Lest my readers conclude, as a result of yesterday’s article, that I’m down on stories, let me say again: I love stories, and find them useful for learning and imagining, and also very entertaining. So today I’d like to summarize the qualities that I think the great stories I’ve read all have.
This will probably be an unorthodox list: I’m not talking about ‘elements’ of a story here, and in fact I don’t believe there are any essential ‘elements’ of a great story. I’ve read great stories that have no well-developed characters, let alone sympathetic protagonists (some mystery stories come to mind). I’ve read great stories that have no discernible plot, at least in the traditional sense of a beginning, a conflict, a resolution and a conclusion. I’ve read great stories that have no drama or struggle or tension (such as comedies, unless you really bend the meaning of the word ‘tension’). Some of my favourite stories defy traditional narrative structures, which I find tedious, constraining and unimaginative (thanks to Bob Lasiewicz for this intriguing link).
So what do I think are the qualities of a great story?
I’d start with TS Eliot’s two qualities of great poetry, which I think apply equally to stories. In his essay The Social Function of Poetry he wrote:
Poetry has to give pleasure… [and] the communication of some new experience, or some fresh understanding of the familiar, or the expression of something we have experienced but have no words for, which enlarges our consciousness or refines our sensibility… We all understand I think both the kind of pleasure that poetry can give and the kind of difference, beyond the pleasure, which it makes to our lives. Without producing these two effects it is simply not poetry.
So (1) it gives pleasure and (2) it provides some fresh understanding; it connects with us emotionally and intellectually. Eliot has written that he thinks the best way to make the emotional connection is through imagery that reliably evokes a particular feeling (joy, or wonder, or grief, or laughter, or pathos for example). My favourite story writer Frederick Barthelme also writes, in his 39 Steps for Writers, about the importance of imagery: “Don’t let too many paragraphs go by without sensory information, something that can be felt, smelt, touched, tasted. Two or three paragraphs is too many”. This sensory information roots the story, gives it a sense of place, whether familiar or strange.
While I think all Frederick’s “steps” are useful, steps 21-22 are the ones I would nominate as the third essential quality of a great story:
If you write a sentence that isn’t poignant, touching, funny, intriguing, inviting, etc., take it out before you finish the work. Don’t just leave it there. Don’t let anyone see it. To repeat, there is no place for rubbish & slop in the highly modern world of today’s fiction. Every sentence must pay, must somehow thrill. Every one.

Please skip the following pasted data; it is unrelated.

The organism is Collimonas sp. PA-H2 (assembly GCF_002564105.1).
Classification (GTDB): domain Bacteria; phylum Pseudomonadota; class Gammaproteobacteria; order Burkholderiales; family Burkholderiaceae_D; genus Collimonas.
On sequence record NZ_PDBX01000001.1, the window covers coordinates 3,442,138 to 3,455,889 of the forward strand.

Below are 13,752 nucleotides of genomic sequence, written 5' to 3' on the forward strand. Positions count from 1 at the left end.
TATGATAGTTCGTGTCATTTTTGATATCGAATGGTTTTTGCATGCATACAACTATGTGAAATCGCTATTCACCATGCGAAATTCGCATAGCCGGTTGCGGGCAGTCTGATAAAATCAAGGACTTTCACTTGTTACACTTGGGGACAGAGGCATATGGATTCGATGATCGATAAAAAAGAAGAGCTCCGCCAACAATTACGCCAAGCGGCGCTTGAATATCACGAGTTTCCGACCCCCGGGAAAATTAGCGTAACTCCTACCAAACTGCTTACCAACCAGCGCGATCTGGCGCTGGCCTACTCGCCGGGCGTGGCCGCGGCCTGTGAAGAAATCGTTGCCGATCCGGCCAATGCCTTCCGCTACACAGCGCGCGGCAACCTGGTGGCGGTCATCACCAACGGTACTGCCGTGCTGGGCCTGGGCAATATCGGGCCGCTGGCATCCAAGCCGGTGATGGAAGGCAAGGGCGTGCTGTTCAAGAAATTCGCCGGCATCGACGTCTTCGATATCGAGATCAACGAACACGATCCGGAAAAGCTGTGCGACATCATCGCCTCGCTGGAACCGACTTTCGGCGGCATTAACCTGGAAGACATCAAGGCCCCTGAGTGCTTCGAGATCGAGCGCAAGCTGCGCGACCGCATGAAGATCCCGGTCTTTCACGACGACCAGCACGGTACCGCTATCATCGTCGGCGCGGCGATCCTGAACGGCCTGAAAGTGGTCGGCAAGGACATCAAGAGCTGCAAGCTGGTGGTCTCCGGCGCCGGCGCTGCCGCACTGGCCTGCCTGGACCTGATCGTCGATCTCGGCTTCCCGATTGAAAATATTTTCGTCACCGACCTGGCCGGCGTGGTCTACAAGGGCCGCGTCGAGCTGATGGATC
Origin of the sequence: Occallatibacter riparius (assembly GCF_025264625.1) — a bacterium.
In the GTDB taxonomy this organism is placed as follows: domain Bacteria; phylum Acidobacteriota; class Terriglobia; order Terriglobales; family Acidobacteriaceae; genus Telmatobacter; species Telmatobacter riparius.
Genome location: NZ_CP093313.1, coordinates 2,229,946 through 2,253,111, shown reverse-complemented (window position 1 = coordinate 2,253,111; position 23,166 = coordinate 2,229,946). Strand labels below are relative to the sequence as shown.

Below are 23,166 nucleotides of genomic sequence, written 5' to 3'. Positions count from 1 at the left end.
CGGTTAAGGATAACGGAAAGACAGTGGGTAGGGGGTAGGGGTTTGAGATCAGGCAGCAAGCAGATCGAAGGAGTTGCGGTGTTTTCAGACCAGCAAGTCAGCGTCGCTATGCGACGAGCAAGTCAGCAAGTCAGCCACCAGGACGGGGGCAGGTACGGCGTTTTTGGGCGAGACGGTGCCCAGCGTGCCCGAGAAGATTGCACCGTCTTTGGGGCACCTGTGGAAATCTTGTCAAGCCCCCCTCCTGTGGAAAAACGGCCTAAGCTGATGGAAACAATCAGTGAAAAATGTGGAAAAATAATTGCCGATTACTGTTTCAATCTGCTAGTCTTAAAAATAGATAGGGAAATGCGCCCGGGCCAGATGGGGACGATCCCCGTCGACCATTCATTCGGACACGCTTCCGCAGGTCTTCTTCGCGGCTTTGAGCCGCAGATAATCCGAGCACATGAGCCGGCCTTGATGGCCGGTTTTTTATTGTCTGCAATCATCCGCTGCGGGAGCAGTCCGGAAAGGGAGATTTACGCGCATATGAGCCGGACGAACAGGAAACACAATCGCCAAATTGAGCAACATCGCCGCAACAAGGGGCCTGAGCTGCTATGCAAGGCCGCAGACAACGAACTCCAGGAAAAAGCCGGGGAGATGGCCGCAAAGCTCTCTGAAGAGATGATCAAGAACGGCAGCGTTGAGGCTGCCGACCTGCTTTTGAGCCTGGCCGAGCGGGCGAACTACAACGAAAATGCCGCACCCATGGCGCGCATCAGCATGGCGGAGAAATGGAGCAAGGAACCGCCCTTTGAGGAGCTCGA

Quality (3) then is every sentence must pay.
Quality (4) is that it takes a camera or “theatre” view. That is, it relates what the camera “sees” and “hears” through action and dialogue, not a bunch of back-and-forth “he thought… she felt”. It lets the action and conversation tell the story and convey the ideas and thoughts and feelings of the characters. I’m ambivalent about first-person narratives — stories that relate what happens or happened to one person from behind her/his eyes or inside her/his head. Even Shakespeare used “asides” and monologues to convey important thoughts or feelings of characters that could not be brought out naturally in action or dialogue. But great stories, IMO, use these devices sparingly.
Quality (5) is that it respects the audience’s intelligence. That means no manipulation of the audience’s feelings or thoughts by painting a simplistic, black-and-white picture of a situation or character. That means no deus ex machina. That means no helpless creatures injured or killed for no reason just to stir up audience emotions. That means the story has to be coherent. That means it requires the audience to think, to pay attention to what’s happening, to read between the lines.
Quality (6) is that it leaves space for the audience. It omits enough detail (without omitting anything essential) that the listener or reader (or even viewer) can fill in some of the details from their own experience or imagination and become part of the story, make it their own.
Quality (7) is that it must be in some way really imaginative, clever, or novel. The writer has to reach down and come up with something that tickles, that the reader would never have thought of, that’s a total surprise, astonishment, wonder. Something that makes you say “wow”. I don’t understand the appeal of many series, sequels and trilogies (though there are exceptions). I appreciate that we can come to love characters and settings and that their familiarity is heart-warming, but unless every ‘episode’ includes something totally new, something that astonishes, really shines, I think it’s lazy, mediocre writing. And there is so much of that, in this age of imaginative poverty.
That’s it. Just seven qualities. Fewer than one in a thousand stories, in my view, has them. There are other nice-to-have qualities, but those are the essential ones.
Of course, all of this is just my opinion. Many, even most of the very popular stories I’ve read do not have these qualities and I can’t even finish them, and many of the most beloved stories in the English language are, I think, dreadful, absolute dreck. These are the seven qualities I aspire to when I write stories now, and I’m going to be writing a lot of them this year.
Image from Sports Night, written by Aaron Sorkin